Re: MMA in Chengdu and China

HomeForumsGeneral DiscussionMMA in Chengdu and ChinaRe: MMA in Chengdu and China

Avatar photoCharlie

Despite China’s relationship with martial arts it’s hard for me to picture MMA really taking off here. If something like Pride in Japan can’t be profitable it’s hard to imagine that a profitable fighting league could even exist in China, which then brings us to the question if the state will sponsor an unprofitable league. It doesn’t make a lot of sense to me.

In the US there are people passionate about martial arts and MMA basically wherever you go. Los Angeles is filled with BJJ, Minnesota is filled with wrestlers, NYC has everything, etc. But even in the little places like Wisconsin you can find black belts who run gyms with serious fighters training there. Most of the people training are middle class folks who are just passionate about training and fighting, they’re friendly people but this is just what they’re into – it isn’t about money at all.

How many people are there like that in China, that are that passionate about training martial arts and competing against others? We have been struggling for years to even find simple things here in Chengdu like a muay thai gym, and this is a city of 14 million.

MMA is very much a macho sport of tough guys. Those kind of personalities in China are extremely rare – the biggest domestic role models and celebrities are people like Jay Chou and Andy Lau, there are no equivalents of macho Western personalities like Vin Diesel or Jason Statham. Just an example, but the difference between Western and Eastern culture insofar as tough guy culture is very apparent.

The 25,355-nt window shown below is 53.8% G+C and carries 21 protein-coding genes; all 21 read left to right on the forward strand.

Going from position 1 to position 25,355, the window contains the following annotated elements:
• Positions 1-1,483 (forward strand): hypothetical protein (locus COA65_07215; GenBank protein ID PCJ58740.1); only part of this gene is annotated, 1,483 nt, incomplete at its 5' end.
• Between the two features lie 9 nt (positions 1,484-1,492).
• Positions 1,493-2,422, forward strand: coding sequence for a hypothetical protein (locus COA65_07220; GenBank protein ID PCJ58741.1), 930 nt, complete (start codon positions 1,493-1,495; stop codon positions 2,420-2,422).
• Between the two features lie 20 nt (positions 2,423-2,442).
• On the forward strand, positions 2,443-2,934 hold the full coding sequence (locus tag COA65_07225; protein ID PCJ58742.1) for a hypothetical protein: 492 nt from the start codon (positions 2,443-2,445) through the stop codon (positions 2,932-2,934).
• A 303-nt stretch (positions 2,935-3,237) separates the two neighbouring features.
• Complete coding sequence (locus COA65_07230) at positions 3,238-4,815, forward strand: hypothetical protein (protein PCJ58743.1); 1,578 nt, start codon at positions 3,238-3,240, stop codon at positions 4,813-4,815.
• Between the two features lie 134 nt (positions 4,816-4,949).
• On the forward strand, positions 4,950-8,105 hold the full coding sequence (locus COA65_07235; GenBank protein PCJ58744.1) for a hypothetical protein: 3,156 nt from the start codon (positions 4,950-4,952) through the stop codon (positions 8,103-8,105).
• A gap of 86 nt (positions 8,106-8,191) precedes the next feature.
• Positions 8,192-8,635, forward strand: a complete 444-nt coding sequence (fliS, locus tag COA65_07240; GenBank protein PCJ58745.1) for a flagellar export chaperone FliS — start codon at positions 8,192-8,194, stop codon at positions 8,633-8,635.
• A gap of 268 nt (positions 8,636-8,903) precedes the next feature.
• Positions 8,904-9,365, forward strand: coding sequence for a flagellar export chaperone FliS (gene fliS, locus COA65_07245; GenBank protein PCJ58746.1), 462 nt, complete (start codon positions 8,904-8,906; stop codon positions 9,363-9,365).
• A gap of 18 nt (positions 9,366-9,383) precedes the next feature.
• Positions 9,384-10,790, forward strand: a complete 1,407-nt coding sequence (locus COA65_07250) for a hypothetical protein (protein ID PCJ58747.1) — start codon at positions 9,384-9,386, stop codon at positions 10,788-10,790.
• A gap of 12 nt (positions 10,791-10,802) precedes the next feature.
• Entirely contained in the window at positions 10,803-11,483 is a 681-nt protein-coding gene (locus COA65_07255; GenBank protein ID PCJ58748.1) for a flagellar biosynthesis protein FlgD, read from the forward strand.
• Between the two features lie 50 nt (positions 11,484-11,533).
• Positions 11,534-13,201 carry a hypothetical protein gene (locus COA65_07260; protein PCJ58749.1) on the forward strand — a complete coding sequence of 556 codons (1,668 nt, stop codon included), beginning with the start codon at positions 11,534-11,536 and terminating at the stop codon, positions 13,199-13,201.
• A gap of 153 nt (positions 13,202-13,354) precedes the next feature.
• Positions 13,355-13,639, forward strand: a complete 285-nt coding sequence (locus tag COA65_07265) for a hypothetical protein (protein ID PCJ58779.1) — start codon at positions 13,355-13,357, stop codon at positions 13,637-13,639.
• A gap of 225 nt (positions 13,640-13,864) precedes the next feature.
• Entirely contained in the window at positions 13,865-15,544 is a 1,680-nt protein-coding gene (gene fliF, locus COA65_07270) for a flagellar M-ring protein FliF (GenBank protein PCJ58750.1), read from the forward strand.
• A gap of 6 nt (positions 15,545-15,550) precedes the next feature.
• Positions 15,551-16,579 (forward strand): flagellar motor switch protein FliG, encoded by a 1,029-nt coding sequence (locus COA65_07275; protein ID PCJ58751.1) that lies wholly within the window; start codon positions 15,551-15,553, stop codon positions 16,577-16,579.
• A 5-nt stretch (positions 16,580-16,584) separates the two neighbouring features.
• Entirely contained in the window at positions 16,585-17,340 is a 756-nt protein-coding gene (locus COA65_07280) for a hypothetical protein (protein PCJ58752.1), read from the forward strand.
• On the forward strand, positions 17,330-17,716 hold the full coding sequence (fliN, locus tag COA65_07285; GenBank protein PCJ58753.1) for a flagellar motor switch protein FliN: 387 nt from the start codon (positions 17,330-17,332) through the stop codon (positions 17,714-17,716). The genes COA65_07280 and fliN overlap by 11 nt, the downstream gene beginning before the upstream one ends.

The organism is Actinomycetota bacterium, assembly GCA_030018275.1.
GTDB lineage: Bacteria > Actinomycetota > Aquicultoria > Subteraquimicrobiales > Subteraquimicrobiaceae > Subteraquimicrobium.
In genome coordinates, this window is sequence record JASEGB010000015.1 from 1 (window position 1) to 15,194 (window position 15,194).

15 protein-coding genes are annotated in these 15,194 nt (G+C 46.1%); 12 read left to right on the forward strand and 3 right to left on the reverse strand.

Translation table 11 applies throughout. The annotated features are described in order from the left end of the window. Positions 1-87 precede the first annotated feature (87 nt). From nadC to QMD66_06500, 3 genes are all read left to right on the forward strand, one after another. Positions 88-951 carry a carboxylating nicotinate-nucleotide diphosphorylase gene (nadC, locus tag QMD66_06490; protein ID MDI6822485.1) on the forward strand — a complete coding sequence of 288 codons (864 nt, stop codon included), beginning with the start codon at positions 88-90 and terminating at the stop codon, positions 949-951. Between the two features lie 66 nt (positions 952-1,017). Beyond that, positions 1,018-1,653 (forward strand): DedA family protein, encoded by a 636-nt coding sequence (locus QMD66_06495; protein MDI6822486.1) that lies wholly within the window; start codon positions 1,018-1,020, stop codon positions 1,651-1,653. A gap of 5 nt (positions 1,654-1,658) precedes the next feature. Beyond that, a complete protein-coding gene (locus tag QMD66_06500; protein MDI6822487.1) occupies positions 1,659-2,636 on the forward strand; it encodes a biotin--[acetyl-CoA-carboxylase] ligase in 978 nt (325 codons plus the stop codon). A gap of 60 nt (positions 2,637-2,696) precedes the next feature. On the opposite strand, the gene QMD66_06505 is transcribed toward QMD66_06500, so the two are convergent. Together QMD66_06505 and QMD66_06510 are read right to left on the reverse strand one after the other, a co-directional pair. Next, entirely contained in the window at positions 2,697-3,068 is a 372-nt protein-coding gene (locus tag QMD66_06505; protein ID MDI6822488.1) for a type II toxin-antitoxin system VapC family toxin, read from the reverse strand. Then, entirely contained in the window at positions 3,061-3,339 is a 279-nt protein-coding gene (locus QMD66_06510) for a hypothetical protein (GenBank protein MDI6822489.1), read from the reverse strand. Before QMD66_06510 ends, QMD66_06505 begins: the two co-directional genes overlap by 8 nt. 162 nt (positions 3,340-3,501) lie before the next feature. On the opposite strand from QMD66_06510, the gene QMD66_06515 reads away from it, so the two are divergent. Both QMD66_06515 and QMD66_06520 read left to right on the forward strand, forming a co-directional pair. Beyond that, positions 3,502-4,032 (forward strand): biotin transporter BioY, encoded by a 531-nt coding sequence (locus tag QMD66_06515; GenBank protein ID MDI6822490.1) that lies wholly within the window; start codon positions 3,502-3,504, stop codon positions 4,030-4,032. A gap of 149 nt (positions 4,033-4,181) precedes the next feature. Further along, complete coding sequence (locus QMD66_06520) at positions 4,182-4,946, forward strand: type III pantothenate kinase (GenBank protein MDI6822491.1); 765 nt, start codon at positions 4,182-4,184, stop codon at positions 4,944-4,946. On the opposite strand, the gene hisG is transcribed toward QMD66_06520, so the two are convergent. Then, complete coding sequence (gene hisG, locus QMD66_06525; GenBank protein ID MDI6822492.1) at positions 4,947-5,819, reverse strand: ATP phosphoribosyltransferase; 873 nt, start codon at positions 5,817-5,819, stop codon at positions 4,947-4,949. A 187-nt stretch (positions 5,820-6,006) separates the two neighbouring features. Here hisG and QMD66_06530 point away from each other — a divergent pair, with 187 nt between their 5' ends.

Chinese sports are China is very corrupt in general

Fixed that for you

Money is a big issue, as always, and is probably the #1 factor for the decline of kungfu. And MMA, according to what you are talking about, faces the same issue.

That is interesting – there isn’t much money in other martial arts around the world, but many of them like BJJ are flourishing. What do you think makes kung fu different? Why do you think kung fu hasn’t caught on overseas? Can anything be done to cause it to rise again?

To me, our entire (Western) understanding of kung fu is a remnant of the kung fu film era of the 70’s. Bruce Lee, Shaw Brothers, etc. Cool stuff, but definitely from a bygone era. These days you mostly see other martial arts in action films like krav maga and kali/eskrima, etc (the Bourne movies and others, a lot of weapon-based combat).